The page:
by: Jim McGuiggan
You know a group (or a family or an individual) that is having a rough ride in life and you know it’ll get worse before it gets better and you purpose to write them a letter. How would you begin it?
There’d be nothing at all wrong in saying something like, “Ah, dear people, we have heard of your pain and loss and we want you to know that our hearts are with your hearts…” Surely there’s always a place for the expression of fellow-feeling and sympathy!
But troubled people need more than sympathy—of course! Where it’s possible we need to get involved in a “hands on” way to alleviate if not completely eradicate their difficulties (what is this other than Matthew 25:34-40?).
After the meal has been eaten or the warmth of the personal visit is only a memory something must remain with them! The meal and the warmth and the clothes should all be given but there comes a time when the person must carry the burden alone and something must be put into these people that stays when the helpers depart.
Peter writes to Jewish people in trouble, people despised and rejected by society, people who are undergoing suffering and will face even more in the days ahead. And how does he open a letter to that kind of people? In 1:1-3 he tells them who they are!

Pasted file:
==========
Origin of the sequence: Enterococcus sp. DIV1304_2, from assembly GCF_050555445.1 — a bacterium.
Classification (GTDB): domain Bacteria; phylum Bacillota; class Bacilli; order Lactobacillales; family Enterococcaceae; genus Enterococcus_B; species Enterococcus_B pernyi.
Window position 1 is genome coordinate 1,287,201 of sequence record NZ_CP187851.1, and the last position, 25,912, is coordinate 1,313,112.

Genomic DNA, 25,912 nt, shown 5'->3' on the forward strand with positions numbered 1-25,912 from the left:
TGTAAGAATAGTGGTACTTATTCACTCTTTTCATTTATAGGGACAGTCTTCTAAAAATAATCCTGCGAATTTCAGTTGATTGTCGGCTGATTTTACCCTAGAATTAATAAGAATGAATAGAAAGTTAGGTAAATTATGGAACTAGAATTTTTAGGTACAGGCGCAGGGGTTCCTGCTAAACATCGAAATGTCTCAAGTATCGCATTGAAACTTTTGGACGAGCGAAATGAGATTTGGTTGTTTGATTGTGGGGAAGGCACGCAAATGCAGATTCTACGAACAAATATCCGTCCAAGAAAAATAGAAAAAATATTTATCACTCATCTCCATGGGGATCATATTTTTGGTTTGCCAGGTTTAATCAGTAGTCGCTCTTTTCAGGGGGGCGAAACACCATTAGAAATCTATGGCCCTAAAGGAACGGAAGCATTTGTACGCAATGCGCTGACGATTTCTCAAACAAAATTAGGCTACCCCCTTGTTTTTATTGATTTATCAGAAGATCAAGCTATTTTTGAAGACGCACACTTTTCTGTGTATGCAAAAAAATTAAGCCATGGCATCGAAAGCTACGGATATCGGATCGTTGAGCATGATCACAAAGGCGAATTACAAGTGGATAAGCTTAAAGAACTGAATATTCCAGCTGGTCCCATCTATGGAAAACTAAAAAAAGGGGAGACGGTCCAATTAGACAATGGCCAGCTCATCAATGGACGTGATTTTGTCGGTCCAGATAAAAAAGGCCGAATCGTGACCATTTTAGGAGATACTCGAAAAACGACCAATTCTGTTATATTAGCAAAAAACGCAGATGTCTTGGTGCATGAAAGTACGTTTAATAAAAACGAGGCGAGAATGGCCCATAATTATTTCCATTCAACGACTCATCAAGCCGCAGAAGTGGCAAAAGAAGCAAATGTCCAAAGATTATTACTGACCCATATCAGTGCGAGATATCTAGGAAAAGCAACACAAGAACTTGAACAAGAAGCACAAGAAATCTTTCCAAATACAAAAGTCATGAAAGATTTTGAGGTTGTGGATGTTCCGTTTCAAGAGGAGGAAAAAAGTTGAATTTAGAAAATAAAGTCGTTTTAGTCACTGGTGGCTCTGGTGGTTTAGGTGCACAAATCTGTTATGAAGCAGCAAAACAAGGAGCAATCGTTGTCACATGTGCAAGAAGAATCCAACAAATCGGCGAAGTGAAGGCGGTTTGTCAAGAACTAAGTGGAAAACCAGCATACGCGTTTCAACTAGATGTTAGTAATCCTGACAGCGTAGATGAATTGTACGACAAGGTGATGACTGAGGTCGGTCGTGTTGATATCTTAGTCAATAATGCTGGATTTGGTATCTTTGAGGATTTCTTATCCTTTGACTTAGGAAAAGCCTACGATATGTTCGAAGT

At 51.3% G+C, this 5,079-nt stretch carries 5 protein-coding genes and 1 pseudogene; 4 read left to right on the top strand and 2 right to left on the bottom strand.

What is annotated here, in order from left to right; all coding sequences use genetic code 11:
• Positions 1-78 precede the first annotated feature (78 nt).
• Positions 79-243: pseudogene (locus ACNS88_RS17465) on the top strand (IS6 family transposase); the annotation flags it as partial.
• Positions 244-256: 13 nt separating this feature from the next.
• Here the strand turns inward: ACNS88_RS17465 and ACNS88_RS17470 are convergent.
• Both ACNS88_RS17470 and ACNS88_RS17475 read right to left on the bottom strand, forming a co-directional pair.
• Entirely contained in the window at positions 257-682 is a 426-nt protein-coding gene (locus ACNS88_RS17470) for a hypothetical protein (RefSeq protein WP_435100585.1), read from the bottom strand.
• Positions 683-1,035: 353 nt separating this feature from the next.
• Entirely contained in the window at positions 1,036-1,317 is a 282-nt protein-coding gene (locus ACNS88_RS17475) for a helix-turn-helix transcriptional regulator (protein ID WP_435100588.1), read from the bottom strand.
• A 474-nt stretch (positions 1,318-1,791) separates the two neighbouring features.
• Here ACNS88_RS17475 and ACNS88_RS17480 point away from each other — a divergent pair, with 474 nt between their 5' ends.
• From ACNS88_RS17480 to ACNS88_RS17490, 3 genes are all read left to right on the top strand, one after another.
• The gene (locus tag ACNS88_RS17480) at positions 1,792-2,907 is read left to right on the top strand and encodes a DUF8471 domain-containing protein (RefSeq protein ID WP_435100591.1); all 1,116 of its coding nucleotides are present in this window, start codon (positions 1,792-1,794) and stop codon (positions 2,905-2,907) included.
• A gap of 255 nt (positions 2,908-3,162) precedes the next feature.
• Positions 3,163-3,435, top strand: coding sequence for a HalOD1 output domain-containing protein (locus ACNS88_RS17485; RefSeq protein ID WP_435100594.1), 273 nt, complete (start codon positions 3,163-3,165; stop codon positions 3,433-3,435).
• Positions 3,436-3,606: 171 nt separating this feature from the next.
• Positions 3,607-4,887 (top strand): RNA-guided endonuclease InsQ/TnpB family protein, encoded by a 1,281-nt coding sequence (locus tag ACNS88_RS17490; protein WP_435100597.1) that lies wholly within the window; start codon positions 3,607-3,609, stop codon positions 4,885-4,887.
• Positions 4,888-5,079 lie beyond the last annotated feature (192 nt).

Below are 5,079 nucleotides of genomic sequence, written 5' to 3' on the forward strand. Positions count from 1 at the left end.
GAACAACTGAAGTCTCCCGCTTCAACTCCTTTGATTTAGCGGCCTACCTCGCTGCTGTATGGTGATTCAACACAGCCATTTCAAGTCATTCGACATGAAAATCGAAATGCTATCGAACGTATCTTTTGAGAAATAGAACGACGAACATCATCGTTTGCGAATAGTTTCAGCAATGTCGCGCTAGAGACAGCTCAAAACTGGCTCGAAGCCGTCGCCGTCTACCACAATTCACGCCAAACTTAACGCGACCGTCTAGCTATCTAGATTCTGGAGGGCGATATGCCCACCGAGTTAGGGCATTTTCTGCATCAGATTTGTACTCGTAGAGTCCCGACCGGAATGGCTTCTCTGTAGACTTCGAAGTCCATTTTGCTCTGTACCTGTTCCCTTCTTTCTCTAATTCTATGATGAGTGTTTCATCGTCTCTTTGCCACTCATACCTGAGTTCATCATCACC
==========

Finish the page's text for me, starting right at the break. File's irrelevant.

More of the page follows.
He tells them they are God’s chosen! He tells them that they are the people made different by the Holy Spirit! He tells them that they are the people covenanted to God by the blood of Jesus Christ (see Exodus 24:1-8). He later tells them that though they are rejected by their peers and despised by them that they are chosen by God and that he sees them as precious (1 Peter 2:4). Then he tells them that however scorned and mistreated they are that they are God’s holy nation and royal priesthood with a destiny and a commission that beggars description (2:9-10).
Peter doesn’t deny their trouble—far from it! Read the entire short letter in one sitting and see what I mean.
But he opens his letter reminding them who they are! Imagine them sitting in their little assemblies and hearing these words read out to them (1:1-3, and the rest). If they can really believe these almost incredible claims will their lives not be transformed and will they not enjoy the struggle to cash in on them—will life not astonish them? “This is who we are? This is really who we are?”
And how should we speak to our troubled brothers and sisters throughout the world? What should we say to tiny assemblies in far-off places that are suffering for their faith? And to those nearer at hand, is this not a direction we should go? In wise and caring ways should we not—before we speak of their troubles but never forgetting that theyare troubled—should we not tell them who they are?